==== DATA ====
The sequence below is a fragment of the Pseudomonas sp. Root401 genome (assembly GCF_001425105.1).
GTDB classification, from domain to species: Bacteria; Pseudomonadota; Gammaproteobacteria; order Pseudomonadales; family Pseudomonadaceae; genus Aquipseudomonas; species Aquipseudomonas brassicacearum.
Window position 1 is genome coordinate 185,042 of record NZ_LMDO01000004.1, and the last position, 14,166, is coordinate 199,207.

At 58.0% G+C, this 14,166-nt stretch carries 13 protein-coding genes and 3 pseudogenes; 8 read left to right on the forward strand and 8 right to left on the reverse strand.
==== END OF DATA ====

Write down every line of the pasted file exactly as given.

The sequence below is a fragment of the Pseudomonas sp. Root401 genome (assembly GCF_001425105.1).
GTDB classification, from domain to species: Bacteria; Pseudomonadota; Gammaproteobacteria; order Pseudomonadales; family Pseudomonadaceae; genus Aquipseudomonas; species Aquipseudomonas brassicacearum.
Window position 1 is genome coordinate 185,042 of record NZ_LMDO01000004.1, and the last position, 14,166, is coordinate 199,207.

At 58.0% G+C, this 14,166-nt stretch carries 13 protein-coding genes and 3 pseudogenes; 8 read left to right on the forward strand and 8 right to left on the reverse strand.